Birds on a coastline
Ron LaValley
Ocean winds drive upwelling and productivity along certain coastlines.

By now we are used to the idea of seasonal weather forecasts — whether to expect an El Niño ski season, or an unusually warm summer. These same types of climate models are now being adapted to make seasonal forecasts for the region’s coastal waters.

Researchers from the University of Washington and the National Oceanic and Atmospheric Administration have created a seasonal outlook for the Pacific Northwest waters, which would help tell if it’s going to be a great year for sardines or a poor crab season. A paper evaluating the forecast’s performance was published in June in the interdisciplinary, open-access journal Nature: Scientific Reports.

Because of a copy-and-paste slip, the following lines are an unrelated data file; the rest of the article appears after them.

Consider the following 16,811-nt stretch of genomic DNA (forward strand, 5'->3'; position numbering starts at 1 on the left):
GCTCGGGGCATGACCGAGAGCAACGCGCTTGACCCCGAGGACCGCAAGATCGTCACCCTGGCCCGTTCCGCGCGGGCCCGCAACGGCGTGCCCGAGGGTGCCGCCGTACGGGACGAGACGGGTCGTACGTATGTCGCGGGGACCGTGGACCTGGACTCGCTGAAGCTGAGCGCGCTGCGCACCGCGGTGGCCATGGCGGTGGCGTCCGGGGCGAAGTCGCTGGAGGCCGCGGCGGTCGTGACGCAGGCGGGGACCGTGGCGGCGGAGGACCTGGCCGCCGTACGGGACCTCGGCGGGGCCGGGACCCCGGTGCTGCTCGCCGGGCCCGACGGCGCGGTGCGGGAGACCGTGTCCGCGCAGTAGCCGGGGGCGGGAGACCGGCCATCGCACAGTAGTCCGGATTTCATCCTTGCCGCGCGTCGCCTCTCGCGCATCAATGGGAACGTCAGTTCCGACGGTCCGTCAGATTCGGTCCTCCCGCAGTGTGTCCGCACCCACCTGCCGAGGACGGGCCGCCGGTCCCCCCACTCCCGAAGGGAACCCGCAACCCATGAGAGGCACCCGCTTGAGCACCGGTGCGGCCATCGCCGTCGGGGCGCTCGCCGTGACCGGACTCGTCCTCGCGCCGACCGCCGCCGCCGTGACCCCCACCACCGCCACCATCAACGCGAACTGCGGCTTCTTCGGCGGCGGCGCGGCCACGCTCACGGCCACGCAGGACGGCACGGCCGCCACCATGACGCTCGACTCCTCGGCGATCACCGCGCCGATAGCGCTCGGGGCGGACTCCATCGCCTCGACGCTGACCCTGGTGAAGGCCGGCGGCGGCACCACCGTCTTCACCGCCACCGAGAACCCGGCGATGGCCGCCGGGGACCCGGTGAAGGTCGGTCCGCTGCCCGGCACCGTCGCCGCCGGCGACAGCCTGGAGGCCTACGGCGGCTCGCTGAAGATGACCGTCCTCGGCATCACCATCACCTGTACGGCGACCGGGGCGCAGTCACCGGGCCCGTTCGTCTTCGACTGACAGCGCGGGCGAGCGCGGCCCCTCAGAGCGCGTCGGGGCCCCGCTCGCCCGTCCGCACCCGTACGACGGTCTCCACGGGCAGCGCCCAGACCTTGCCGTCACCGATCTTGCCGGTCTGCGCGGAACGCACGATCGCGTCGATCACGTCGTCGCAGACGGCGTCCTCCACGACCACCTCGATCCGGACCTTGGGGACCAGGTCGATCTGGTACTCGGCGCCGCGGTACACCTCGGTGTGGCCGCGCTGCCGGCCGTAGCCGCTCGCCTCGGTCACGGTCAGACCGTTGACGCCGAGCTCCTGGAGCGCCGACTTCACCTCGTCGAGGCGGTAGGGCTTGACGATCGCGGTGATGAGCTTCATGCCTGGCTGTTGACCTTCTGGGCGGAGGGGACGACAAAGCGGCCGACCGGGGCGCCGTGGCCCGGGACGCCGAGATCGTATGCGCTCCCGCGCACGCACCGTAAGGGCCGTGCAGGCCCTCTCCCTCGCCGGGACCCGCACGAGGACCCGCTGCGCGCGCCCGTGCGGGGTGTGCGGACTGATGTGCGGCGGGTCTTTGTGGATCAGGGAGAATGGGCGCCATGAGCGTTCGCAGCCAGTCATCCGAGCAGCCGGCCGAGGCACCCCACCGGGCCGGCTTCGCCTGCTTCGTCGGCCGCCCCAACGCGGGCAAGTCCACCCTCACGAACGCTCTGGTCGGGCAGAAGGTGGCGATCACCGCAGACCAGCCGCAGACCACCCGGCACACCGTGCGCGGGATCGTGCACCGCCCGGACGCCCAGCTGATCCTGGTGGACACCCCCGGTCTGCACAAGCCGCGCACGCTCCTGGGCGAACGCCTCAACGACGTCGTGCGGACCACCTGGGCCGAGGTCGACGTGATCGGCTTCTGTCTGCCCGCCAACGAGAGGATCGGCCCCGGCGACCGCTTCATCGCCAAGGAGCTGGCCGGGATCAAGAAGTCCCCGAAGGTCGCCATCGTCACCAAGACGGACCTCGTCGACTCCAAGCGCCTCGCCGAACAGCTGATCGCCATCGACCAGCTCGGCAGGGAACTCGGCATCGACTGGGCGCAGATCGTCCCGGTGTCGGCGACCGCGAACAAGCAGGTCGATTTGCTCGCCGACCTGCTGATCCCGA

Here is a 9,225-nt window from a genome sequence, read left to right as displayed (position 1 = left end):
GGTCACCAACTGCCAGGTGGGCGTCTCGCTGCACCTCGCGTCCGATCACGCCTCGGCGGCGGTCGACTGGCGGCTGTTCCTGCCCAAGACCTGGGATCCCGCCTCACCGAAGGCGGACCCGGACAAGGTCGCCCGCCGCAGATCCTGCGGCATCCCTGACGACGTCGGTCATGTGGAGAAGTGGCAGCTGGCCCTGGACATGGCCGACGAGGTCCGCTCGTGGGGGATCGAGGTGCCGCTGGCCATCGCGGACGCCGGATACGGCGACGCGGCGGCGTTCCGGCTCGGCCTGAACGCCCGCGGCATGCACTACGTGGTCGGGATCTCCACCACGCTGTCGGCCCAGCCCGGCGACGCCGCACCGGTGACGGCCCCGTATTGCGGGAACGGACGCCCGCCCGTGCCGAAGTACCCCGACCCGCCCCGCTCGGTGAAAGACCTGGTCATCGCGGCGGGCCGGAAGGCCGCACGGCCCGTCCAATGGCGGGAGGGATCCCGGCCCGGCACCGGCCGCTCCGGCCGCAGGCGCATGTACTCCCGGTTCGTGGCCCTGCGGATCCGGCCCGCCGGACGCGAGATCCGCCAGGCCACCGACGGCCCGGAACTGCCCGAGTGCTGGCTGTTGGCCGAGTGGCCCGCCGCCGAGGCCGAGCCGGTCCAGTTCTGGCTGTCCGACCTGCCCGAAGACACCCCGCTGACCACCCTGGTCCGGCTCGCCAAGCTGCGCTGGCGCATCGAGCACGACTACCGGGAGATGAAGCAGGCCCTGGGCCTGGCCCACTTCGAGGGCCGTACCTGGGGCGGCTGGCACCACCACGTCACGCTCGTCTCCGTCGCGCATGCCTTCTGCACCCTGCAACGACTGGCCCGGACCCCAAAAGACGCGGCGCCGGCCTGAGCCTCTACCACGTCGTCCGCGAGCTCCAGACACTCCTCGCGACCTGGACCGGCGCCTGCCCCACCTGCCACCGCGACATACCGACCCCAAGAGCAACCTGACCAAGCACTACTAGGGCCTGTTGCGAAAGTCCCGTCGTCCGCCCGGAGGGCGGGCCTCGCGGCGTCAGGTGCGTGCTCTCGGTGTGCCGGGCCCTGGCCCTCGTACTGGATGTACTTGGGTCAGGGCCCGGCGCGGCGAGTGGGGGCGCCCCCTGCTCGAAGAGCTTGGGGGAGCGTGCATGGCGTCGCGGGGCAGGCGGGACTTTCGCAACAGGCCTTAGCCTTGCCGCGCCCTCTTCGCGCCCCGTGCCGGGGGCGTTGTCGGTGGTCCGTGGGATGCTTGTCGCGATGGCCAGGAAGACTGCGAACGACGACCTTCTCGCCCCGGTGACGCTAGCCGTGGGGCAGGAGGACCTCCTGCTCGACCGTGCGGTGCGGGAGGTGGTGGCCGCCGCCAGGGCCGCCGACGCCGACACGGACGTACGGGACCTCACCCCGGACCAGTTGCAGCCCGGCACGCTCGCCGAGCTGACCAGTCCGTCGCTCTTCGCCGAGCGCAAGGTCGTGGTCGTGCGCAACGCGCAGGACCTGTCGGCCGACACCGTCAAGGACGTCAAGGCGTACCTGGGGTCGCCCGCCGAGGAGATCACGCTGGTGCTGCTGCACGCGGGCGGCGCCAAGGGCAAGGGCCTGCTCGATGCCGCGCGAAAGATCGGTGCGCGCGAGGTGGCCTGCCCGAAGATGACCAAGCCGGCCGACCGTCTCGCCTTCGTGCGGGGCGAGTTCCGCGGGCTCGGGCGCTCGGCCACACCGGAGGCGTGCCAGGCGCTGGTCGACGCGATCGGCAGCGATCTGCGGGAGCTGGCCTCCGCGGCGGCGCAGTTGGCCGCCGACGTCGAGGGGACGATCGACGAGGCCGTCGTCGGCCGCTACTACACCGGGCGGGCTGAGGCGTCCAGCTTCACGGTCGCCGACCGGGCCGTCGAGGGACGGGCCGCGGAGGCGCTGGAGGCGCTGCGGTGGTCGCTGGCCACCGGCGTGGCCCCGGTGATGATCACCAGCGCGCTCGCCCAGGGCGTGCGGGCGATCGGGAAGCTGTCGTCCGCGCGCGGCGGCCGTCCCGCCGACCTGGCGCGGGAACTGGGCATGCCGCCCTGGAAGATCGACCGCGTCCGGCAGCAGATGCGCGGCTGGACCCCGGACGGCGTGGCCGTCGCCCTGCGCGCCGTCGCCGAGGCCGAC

“Ocean forecasting is a growing field, and the Pacific Northwest coast is a particularly good place to use this approach,” said lead author Samantha Siedlecki, a research scientist at the UW-based Joint Institute for the Study of the Atmosphere and Ocean. “This paper is doing what the scientific community asks of a new tool, which is assessing how well it performs.”

The tool, called JISAO Seasonal Coastal Ocean Prediction of the Ecosystem, or J-SCOPE, launched in summer 2013. The new paper is the first formal evaluation of how well it works. Analysis of the first three years of forecasts confirms that they do have measurable skill on seasonal timescales.

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